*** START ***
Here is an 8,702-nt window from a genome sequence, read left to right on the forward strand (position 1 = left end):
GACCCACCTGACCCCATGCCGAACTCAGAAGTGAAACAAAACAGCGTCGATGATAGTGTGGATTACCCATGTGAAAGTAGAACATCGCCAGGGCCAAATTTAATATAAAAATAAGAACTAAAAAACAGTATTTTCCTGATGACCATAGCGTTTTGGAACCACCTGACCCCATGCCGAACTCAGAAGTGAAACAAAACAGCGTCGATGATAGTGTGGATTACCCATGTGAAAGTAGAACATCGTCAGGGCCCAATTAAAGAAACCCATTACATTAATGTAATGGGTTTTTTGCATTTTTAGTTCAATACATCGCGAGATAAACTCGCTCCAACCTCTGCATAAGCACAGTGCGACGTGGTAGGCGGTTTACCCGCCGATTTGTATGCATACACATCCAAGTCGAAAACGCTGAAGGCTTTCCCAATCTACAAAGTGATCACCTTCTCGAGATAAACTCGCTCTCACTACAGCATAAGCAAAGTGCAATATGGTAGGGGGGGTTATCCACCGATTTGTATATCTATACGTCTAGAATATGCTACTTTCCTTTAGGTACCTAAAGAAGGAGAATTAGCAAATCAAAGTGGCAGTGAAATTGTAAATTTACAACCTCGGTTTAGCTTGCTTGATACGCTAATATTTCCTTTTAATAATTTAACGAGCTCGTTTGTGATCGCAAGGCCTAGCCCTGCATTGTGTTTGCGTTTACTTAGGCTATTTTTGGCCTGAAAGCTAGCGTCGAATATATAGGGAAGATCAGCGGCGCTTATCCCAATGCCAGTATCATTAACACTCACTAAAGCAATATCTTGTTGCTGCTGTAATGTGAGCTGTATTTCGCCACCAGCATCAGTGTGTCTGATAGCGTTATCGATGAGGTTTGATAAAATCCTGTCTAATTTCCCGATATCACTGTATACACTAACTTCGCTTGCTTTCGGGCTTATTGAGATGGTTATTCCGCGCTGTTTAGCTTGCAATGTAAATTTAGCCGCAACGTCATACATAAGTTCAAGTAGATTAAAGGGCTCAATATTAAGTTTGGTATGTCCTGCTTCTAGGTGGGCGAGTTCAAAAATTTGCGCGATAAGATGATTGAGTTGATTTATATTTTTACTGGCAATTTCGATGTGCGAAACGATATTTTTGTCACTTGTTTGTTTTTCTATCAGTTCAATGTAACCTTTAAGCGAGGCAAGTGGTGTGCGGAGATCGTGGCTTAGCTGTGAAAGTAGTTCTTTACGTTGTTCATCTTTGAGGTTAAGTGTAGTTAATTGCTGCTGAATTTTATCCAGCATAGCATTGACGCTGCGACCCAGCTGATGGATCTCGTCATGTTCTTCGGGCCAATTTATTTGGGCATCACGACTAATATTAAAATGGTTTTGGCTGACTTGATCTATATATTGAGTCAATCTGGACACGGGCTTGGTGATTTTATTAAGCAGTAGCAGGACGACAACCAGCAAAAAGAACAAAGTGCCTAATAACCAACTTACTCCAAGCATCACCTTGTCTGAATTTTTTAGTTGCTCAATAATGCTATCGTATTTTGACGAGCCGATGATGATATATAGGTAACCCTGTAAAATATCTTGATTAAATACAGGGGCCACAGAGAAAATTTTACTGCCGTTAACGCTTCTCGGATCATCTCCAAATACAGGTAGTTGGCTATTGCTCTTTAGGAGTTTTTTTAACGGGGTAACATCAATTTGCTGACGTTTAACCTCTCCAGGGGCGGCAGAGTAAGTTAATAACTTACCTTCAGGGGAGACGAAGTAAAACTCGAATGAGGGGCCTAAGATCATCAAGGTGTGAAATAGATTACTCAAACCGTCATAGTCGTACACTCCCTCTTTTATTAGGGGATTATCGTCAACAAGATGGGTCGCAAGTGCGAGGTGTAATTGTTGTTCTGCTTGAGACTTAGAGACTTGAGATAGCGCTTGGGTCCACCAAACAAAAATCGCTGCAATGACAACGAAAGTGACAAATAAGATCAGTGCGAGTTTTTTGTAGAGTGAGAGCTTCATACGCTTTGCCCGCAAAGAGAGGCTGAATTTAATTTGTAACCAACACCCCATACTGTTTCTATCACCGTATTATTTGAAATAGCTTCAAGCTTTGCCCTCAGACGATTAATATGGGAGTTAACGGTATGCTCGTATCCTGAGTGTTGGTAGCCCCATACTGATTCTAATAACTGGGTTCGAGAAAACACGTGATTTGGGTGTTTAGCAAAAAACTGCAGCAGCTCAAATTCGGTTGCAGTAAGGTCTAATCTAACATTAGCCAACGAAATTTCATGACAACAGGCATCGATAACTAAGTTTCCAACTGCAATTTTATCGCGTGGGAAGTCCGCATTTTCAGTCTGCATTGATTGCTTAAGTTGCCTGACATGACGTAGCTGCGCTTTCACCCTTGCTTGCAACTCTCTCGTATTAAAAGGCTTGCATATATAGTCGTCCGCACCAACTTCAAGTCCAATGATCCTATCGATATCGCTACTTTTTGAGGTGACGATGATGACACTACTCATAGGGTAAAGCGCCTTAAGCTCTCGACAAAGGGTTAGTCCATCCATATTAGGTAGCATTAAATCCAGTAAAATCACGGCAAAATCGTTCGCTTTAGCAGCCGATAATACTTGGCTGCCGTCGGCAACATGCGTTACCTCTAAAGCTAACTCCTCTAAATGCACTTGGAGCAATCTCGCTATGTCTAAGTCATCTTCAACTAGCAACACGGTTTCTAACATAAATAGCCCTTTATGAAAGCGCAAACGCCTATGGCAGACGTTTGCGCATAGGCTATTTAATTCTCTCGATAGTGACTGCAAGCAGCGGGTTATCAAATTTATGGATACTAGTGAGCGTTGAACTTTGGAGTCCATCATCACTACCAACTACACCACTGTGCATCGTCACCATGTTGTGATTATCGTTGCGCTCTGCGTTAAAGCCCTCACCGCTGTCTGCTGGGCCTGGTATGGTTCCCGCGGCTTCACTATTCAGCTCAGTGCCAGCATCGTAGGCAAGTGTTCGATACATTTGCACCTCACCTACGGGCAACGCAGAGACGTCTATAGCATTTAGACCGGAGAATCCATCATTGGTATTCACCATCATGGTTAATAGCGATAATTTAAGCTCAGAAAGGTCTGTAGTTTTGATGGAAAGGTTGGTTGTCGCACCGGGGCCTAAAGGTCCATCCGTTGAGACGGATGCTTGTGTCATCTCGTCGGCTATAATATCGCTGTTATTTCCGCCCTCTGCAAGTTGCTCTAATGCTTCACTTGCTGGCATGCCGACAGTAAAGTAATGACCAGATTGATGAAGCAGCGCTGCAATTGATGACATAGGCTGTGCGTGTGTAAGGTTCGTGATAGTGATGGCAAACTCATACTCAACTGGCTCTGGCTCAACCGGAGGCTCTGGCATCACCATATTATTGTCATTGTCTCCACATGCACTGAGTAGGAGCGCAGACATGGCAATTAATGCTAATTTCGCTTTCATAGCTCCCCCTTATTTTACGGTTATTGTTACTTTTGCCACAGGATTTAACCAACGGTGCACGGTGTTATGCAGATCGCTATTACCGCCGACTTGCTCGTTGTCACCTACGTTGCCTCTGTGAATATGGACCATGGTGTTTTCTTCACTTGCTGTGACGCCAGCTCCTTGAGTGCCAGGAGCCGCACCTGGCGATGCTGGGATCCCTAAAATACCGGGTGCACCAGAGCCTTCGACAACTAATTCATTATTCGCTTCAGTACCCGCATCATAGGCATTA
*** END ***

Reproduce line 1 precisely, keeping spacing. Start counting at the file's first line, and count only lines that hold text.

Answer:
Here is an 8,702-nt window from a genome sequence, read left to right on the forward strand (position 1 = left end):